What to do if the at fault driver’s insurance company accepted 100% liability, but it will not give us what we paid for our car?

Get Legal Help Today

 Secured with SHA-256 Encryption

What to do if the at fault driver’s insurance company accepted 100% liability, but it will not give us what we paid for our car?

Asked on July 29, 2011 Arizona

Answers:

FreeAdvice Contributing Attorney / FreeAdvice Contributing Attorney

Answered 10 years ago | Contributor

Your car was not brand spanking new with very few miles on it when it was damaged was it? If not, under the laws of most states, the damages to the vehicle that you own where the other driver was supposedly at fault is either the cost of repair of the vehicle up to the car's current fair market value or the car's current fair market value at the time of the accident whichever is the less.

You do not get a brand new car or what you paid for your damaged vehicle for the simple fact that the car was a depreciated asset. It was not worth what you paid for it. It was worth less because you had put miles on it after you bought it.

You need to find out what the blue book value of car at the time of its damage taking into account year, make and mileage for negotiation purposes with the other side's insurance carrier.

FreeAdvice Contributing Attorney / FreeAdvice Contributing Attorney

Answered 10 years ago | Contributor

Your car was not brand spanking new with very few miles on it when it was damaged was it? If not, under the laws of most states, the damages to the vehicle that you own where the other driver was supposedly at fault is either the cost of repair of the vehicle up to the car's current fair market value or the car's current fair market value at the time of the accident whichever is the less.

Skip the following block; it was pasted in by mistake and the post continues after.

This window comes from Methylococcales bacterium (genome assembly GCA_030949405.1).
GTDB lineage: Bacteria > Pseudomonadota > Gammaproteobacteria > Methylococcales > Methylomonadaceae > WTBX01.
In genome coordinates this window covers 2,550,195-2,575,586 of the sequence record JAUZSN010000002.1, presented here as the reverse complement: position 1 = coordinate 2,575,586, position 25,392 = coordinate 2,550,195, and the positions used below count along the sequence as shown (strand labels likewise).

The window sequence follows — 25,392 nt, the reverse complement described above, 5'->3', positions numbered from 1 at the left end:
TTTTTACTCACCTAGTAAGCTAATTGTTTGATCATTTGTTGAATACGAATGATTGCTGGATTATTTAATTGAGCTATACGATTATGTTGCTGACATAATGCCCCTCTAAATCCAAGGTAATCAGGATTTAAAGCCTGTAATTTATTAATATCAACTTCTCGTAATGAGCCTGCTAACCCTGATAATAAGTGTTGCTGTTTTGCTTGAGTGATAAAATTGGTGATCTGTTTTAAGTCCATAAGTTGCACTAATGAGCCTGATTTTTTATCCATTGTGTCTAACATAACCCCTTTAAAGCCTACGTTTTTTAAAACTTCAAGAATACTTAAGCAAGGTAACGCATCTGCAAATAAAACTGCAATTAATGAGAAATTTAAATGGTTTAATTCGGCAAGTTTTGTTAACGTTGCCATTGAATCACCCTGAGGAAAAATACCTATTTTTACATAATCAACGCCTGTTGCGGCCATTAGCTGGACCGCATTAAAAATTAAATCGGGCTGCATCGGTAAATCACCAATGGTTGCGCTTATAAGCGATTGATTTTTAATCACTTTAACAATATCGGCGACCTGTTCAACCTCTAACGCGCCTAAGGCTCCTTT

You do not get a brand new car or what you paid for your damaged vehicle for the simple fact that the car was a depreciated asset. It was not worth what you paid for it. It was worth less because you had put miles on it after you bought it.

You need to find out what the blue book value of car at the time of its damage taking into account year, make and mileage for negotiation purposes with the other side's insurance carrier.


IMPORTANT NOTICE: The Answer(s) provided above are for general information only. The attorney providing the answer was not serving as the attorney for the person submitting the question or in any attorney-client relationship with such person. Laws may vary from state to state, and sometimes change. Tiny variations in the facts, or a fact not set forth in a question, often can change a legal outcome or an attorney's conclusion. Although AttorneyPages.com has verified the attorney was admitted to practice law in at least one jurisdiction, he or she may not be authorized to practice law in the jurisdiction referred to in the question, nor is he or she necessarily experienced in the area of the law involved. Unlike the information in the Answer(s) above, upon which you should NOT rely, for personal advice you can rely upon we suggest you retain an attorney to represent you.

Get Legal Help Today

Find the right lawyer for your legal issue.

 Secured with SHA-256 Encryption